And remember we are WAY down at the bottom here. Conversely somebody like Swift has her vocals derided but is given a pass because she known as a songwriter more than a singer. Her skills on piano or guitar are barely mentioned. Similar to Swift in this regard is Carole King. But I find even with somebody as big as Swift or as legendary as King the dialogue is still centered on if the women can sing/belt and can she hit high notes and if not well she can’t be that great musically. Carole King is of a different era where the folk & singer-songwriter scene was HUGE so at the time in the early 70s she was respected as a songwriter, the other skills sets came second or 4th or 8th. This is similar to Joni Mitchell also a respected songwriter whose talents as a guitarist, producer, and arranger get left out of most conversations. Meaning, these woman are not seen as a whole package but various parts and if one of those parts is lacking it brings down the whole artist.
Meanwhile folks like Prince and Jacob Collier are praised to the rafters for doing multiple things as ONE SINGLE ENTITY even if certain skill sets are lacking it does not impact the overall image. And yet both of those men only sing in English meanwhile Nana Mouskouri whose, sole instrument is her voice sings, in 12+ languages. And yet she NEVER makes any lists in Rolling Stone or any other music publication that I can find. And that is not even counting the fact she is the biggest selling female act of all time worldwide. In part because should sing in so many languages with three octaves no less.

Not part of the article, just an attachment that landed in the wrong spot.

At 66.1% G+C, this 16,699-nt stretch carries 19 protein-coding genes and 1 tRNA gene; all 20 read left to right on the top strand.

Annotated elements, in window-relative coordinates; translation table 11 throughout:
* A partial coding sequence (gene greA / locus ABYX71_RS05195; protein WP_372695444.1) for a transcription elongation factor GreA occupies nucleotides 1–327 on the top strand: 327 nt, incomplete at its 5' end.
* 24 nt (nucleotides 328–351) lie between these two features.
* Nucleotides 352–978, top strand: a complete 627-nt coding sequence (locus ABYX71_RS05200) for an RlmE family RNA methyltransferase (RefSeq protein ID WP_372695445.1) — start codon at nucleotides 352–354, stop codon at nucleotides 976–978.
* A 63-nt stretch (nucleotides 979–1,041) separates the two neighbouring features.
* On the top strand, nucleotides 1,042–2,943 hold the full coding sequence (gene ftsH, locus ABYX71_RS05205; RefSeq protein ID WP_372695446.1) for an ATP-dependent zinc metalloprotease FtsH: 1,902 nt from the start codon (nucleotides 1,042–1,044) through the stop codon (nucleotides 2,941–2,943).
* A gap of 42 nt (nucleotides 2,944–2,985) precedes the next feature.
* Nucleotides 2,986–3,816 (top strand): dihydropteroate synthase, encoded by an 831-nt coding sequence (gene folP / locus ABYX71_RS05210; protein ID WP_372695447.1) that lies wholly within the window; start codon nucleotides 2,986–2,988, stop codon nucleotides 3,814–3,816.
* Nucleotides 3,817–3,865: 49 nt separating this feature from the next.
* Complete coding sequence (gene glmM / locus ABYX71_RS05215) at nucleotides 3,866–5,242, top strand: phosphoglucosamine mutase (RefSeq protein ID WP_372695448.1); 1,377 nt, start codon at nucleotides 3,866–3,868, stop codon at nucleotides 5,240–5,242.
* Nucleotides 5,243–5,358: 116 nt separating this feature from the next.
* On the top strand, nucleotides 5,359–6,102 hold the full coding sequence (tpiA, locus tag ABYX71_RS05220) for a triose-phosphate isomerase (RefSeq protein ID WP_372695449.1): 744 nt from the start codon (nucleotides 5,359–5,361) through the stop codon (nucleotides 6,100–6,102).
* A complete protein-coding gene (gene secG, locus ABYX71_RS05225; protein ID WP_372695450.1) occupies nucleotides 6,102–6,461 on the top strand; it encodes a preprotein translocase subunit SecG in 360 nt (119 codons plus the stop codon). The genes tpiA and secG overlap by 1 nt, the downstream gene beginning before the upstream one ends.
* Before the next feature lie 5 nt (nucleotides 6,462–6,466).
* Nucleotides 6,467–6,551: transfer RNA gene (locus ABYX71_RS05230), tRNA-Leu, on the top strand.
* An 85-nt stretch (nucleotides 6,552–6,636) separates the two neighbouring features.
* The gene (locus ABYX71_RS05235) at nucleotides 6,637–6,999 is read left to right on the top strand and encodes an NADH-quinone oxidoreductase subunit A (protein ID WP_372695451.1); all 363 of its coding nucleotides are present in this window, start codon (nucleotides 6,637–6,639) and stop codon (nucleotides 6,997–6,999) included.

Aside from the women who produce their own albums and music I can’t name any female producers who are just producers. And aside from women who write their own lyrics I can name very few female songwriters currently working who just write songs for a living. *Waves at Diane Warren* I also cannot name any famous female DJs who do remixes or headline EDM festivals. I can see one in my head but I can’t think of her name, so what good is that. Also I’ve noticed that for the most part people like Swift and others, for all their feminist posturing seem to only ever seek out male producers and often male songwriters to collaborate with. Where is the sisterhood here?
But again this is just what I personally have noticed and the trends I’ve seen in my little music bubble. It would take far more rigorous research and studies to really get a better sense of how women are viewed in music and how they themselves interact and participate.